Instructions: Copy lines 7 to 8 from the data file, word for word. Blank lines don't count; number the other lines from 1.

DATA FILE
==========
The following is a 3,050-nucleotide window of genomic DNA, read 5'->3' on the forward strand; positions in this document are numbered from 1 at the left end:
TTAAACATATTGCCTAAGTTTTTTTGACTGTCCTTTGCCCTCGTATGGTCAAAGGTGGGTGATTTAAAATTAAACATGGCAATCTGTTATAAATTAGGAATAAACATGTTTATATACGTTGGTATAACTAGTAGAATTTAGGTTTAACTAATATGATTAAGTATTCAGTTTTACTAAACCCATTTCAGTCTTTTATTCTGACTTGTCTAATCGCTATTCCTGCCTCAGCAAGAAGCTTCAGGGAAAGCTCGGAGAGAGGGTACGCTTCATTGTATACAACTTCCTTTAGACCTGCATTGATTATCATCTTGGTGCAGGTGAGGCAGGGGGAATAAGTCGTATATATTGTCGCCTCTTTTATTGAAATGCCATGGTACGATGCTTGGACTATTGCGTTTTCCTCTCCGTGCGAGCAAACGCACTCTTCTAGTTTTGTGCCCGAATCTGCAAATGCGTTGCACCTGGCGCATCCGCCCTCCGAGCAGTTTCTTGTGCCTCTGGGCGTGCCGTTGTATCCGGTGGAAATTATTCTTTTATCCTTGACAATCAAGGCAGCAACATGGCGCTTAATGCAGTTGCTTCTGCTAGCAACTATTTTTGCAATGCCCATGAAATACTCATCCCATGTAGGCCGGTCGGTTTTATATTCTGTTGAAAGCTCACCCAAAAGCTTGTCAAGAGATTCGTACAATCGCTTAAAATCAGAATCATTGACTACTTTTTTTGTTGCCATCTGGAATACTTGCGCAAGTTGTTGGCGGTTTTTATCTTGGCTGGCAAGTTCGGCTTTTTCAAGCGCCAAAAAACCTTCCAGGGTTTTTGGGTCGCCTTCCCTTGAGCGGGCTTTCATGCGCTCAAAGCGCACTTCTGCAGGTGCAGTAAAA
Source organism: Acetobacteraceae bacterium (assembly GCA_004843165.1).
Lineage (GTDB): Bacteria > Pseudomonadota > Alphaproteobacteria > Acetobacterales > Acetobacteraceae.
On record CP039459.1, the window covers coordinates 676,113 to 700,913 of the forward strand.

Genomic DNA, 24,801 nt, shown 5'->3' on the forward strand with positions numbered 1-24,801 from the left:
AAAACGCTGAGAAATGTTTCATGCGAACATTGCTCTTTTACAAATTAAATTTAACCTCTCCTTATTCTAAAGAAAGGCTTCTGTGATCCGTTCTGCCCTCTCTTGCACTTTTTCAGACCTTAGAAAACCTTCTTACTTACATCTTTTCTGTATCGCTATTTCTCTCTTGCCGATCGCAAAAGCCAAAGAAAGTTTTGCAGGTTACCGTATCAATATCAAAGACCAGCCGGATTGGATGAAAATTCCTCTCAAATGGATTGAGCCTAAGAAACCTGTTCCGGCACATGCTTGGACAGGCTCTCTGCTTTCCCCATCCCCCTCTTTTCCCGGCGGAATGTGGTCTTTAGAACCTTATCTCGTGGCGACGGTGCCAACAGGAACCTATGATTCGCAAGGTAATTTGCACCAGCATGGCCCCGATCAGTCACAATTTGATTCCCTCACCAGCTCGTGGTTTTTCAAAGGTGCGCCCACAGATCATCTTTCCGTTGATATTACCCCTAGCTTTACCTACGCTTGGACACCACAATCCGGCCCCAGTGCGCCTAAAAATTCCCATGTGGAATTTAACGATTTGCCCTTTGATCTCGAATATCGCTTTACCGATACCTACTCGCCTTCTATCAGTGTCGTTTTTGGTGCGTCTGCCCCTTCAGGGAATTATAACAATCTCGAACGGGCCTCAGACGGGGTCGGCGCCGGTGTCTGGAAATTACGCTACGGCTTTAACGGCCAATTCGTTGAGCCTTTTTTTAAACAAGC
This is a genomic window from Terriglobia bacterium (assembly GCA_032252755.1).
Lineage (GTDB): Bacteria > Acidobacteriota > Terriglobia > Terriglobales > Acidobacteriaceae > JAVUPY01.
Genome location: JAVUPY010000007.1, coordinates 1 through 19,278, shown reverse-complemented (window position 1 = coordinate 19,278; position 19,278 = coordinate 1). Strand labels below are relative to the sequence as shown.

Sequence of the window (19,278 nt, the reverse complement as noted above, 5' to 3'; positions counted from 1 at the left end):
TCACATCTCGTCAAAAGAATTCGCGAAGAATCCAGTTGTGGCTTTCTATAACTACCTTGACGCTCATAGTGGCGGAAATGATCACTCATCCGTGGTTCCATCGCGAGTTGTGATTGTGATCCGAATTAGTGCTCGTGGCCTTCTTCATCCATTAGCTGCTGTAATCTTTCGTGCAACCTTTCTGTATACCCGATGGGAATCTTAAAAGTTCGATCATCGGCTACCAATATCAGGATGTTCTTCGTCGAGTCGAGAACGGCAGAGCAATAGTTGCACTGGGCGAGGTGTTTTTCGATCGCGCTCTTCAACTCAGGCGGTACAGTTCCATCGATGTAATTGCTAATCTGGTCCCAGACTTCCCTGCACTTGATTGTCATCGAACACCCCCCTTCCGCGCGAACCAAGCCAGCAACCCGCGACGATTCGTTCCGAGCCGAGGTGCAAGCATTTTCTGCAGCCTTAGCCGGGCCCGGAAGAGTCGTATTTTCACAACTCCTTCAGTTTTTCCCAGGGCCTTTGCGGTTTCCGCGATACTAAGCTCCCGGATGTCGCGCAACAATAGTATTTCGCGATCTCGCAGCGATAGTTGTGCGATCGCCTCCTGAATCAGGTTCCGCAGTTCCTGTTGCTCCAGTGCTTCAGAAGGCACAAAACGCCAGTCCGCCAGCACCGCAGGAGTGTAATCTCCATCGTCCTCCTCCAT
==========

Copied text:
AAAACGCTGAGAAATGTTTCATGCGAACATTGCTCTTTTACAAATTAAATTTAACCTCTCCTTATTCTAAAGAAAGGCTTCTGTGATCCGTTCTGCCCTCTCTTGCACTTTTTCAGACCTTAGAAAACCTTCTTACTTACATCTTTTCTGTATCGCTATTTCTCTCTTGCCGATCGCAAAAGCCAAAGAAAGTTTTGCAGGTTACCGTATCAATATCAAAGACCAGCCGGATTGGATGAAAATTCCTCTCAAATGGATTGAGCCTAAGAAACCTGTTCCGGCACATGCTTGGACAGGCTCTCTGCTTTCCCCATCCCCCTCTTTTCCCGGCGGAATGTGGTCTTTAGAACCTTATCTCGTGGCGACGGTGCCAACAGGAACCTATGATTCGCAAGGTAATTTGCACCAGCATGGCCCCGATCAGTCACAATTTGATTCCCTCACCAGCTCGTGGTTTTTCAAAGGTGCGCCCACAGATCATCTTTCCGTTGATATTACCCCTAGCTTTACCTACGCTTGGACACCACAATCCGGCCCCAGTGCGCCTAAAAATTCCCATGTGGAATTTAACGATTTGCCCTTTGATCTCGAATATCGCTTTACCGATACCTACTCGCCTTCTATCAGTGTCGTTTTTGGTGCGTCTGCCCCTTCAGGGAATTATAACAATCTCGAACGGGCCTCAGACGGGGTCGGCGCCGGTGTCTGGAAATTACGCTACGGCTTTAACGGCCAATTCGTTGAGCCTTTTTTTAAACAAGC
This is a genomic window from Terriglobia bacterium (assembly GCA_032252755.1).